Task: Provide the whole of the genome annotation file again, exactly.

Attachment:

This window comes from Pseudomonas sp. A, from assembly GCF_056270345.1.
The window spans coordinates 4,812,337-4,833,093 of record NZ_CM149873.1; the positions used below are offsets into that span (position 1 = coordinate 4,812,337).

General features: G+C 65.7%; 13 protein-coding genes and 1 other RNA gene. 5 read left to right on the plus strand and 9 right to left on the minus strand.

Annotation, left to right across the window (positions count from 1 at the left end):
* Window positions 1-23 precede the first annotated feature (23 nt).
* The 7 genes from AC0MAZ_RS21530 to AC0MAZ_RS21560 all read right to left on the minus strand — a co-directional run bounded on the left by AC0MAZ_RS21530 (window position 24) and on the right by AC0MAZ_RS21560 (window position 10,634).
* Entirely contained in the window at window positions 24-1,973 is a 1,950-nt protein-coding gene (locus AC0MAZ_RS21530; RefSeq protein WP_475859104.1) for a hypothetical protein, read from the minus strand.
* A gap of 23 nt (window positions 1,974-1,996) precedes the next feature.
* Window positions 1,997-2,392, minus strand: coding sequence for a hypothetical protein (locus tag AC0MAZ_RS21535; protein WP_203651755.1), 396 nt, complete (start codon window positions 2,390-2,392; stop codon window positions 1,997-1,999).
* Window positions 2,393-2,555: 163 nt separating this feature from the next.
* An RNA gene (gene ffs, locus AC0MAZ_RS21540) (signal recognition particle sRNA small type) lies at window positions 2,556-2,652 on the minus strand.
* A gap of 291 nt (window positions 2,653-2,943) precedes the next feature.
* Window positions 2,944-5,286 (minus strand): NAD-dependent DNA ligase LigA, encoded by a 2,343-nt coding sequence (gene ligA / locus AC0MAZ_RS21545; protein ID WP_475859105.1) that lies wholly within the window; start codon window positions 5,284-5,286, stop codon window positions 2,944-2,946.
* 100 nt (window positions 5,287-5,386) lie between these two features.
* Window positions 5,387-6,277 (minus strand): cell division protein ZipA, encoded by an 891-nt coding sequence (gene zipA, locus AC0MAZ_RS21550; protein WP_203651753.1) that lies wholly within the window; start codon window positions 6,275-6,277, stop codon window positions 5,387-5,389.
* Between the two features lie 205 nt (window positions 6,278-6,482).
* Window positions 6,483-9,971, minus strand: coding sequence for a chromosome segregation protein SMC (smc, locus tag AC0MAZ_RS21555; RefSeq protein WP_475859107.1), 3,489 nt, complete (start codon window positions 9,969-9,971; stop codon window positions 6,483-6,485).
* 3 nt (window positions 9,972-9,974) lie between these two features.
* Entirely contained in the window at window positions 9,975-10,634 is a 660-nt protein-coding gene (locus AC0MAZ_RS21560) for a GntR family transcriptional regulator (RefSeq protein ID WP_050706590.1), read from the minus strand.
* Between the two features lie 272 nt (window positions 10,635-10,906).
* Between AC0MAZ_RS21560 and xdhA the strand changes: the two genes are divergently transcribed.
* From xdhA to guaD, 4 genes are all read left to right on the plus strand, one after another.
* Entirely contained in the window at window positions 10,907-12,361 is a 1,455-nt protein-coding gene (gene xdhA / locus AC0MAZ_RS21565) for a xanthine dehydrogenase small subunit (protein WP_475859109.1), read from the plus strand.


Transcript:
This window comes from Pseudomonas sp. A, from assembly GCF_056270345.1.
The window spans coordinates 4,812,337-4,833,093 of record NZ_CM149873.1; the positions used below are offsets into that span (position 1 = coordinate 4,812,337).

General features: G+C 65.7%; 13 protein-coding genes and 1 other RNA gene. 5 read left to right on the plus strand and 9 right to left on the minus strand.

Annotation, left to right across the window (positions count from 1 at the left end):
* Window positions 1-23 precede the first annotated feature (23 nt).
* The 7 genes from AC0MAZ_RS21530 to AC0MAZ_RS21560 all read right to left on the minus strand — a co-directional run bounded on the left by AC0MAZ_RS21530 (window position 24) and on the right by AC0MAZ_RS21560 (window position 10,634).
* Entirely contained in the window at window positions 24-1,973 is a 1,950-nt protein-coding gene (locus AC0MAZ_RS21530; RefSeq protein WP_475859104.1) for a hypothetical protein, read from the minus strand.
* A gap of 23 nt (window positions 1,974-1,996) precedes the next feature.
* Window positions 1,997-2,392, minus strand: coding sequence for a hypothetical protein (locus tag AC0MAZ_RS21535; protein WP_203651755.1), 396 nt, complete (start codon window positions 2,390-2,392; stop codon window positions 1,997-1,999).
* Window positions 2,393-2,555: 163 nt separating this feature from the next.
* An RNA gene (gene ffs, locus AC0MAZ_RS21540) (signal recognition particle sRNA small type) lies at window positions 2,556-2,652 on the minus strand.
* A gap of 291 nt (window positions 2,653-2,943) precedes the next feature.
* Window positions 2,944-5,286 (minus strand): NAD-dependent DNA ligase LigA, encoded by a 2,343-nt coding sequence (gene ligA / locus AC0MAZ_RS21545; protein ID WP_475859105.1) that lies wholly within the window; start codon window positions 5,284-5,286, stop codon window positions 2,944-2,946.
* 100 nt (window positions 5,287-5,386) lie between these two features.
* Window positions 5,387-6,277 (minus strand): cell division protein ZipA, encoded by an 891-nt coding sequence (gene zipA, locus AC0MAZ_RS21550; protein WP_203651753.1) that lies wholly within the window; start codon window positions 6,275-6,277, stop codon window positions 5,387-5,389.
* Between the two features lie 205 nt (window positions 6,278-6,482).
* Window positions 6,483-9,971, minus strand: coding sequence for a chromosome segregation protein SMC (smc, locus tag AC0MAZ_RS21555; RefSeq protein WP_475859107.1), 3,489 nt, complete (start codon window positions 9,969-9,971; stop codon window positions 6,483-6,485).
* 3 nt (window positions 9,972-9,974) lie between these two features.
* Entirely contained in the window at window positions 9,975-10,634 is a 660-nt protein-coding gene (locus AC0MAZ_RS21560) for a GntR family transcriptional regulator (RefSeq protein ID WP_050706590.1), read from the minus strand.
* Between the two features lie 272 nt (window positions 10,635-10,906).
* Between AC0MAZ_RS21560 and xdhA the strand changes: the two genes are divergently transcribed.
* From xdhA to guaD, 4 genes are all read left to right on the plus strand, one after another.
* Entirely contained in the window at window positions 10,907-12,361 is a 1,455-nt protein-coding gene (gene xdhA / locus AC0MAZ_RS21565) for a xanthine dehydrogenase small subunit (protein WP_475859109.1), read from the plus strand.